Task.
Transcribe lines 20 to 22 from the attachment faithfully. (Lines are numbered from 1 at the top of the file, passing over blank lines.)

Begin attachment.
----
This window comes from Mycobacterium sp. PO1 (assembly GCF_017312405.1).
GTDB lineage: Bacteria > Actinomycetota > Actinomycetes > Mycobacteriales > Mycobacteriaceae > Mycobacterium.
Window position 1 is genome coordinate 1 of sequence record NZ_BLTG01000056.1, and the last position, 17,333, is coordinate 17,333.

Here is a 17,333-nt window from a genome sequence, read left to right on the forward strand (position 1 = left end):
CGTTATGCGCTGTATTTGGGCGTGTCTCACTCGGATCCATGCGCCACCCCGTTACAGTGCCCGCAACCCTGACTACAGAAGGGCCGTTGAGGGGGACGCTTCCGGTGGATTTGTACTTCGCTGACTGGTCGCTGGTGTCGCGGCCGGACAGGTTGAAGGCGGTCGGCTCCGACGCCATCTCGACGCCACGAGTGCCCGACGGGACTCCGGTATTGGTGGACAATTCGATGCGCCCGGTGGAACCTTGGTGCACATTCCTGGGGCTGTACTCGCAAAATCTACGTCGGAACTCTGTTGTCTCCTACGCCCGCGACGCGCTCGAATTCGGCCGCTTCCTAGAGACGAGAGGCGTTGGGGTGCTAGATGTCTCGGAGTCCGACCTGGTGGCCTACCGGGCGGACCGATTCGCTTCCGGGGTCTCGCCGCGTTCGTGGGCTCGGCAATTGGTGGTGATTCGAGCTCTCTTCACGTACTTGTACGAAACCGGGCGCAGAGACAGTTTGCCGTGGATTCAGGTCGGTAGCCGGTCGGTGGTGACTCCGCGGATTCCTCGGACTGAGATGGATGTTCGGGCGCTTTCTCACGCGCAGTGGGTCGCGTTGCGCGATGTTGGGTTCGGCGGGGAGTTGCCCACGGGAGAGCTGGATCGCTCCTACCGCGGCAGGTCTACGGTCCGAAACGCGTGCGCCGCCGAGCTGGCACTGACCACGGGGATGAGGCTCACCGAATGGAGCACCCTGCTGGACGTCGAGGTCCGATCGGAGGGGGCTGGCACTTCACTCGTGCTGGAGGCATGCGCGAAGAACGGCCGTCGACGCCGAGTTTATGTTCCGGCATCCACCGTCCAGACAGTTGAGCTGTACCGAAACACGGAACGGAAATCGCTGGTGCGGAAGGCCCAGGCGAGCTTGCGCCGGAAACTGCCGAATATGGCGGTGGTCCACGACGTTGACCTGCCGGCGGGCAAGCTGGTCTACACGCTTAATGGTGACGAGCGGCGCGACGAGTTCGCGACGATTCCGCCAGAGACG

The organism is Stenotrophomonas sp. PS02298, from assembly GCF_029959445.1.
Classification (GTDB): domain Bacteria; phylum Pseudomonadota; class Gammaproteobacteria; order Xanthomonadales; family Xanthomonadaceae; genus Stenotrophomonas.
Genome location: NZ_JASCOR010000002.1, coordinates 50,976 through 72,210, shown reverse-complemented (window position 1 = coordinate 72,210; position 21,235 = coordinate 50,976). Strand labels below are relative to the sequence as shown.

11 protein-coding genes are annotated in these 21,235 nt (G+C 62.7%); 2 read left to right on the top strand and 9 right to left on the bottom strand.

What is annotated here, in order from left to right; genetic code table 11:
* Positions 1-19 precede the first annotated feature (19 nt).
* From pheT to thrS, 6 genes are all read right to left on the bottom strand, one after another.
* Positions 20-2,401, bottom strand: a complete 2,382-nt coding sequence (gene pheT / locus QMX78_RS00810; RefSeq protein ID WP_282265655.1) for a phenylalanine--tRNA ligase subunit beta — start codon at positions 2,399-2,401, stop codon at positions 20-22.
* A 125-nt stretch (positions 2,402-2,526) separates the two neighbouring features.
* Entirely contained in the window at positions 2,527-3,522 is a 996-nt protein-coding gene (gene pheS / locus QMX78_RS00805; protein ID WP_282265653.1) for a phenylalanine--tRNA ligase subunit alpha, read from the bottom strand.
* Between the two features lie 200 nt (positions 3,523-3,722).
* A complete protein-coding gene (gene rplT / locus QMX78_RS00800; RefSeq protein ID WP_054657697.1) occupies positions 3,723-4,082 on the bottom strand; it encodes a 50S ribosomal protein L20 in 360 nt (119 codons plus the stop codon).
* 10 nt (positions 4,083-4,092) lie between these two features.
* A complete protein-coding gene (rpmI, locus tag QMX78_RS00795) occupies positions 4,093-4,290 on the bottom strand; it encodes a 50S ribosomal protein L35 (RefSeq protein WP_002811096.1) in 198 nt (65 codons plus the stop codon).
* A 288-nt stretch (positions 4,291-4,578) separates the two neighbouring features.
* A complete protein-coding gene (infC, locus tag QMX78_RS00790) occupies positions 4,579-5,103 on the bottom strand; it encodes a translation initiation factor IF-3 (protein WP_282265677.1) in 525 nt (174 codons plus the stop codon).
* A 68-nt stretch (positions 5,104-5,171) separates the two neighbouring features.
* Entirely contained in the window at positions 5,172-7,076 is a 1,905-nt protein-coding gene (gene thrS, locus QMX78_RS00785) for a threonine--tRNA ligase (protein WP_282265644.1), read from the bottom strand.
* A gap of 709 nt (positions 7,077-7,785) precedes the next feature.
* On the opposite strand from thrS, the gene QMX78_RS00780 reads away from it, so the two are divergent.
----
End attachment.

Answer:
* A 288-nt stretch (positions 4,291-4,578) separates the two neighbouring features.
* A complete protein-coding gene (infC, locus tag QMX78_RS00790) occupies positions 4,579-5,103 on the bottom strand; it encodes a translation initiation factor IF-3 (protein WP_282265677.1) in 525 nt (174 codons plus the stop codon).
* A 68-nt stretch (positions 5,104-5,171) separates the two neighbouring features.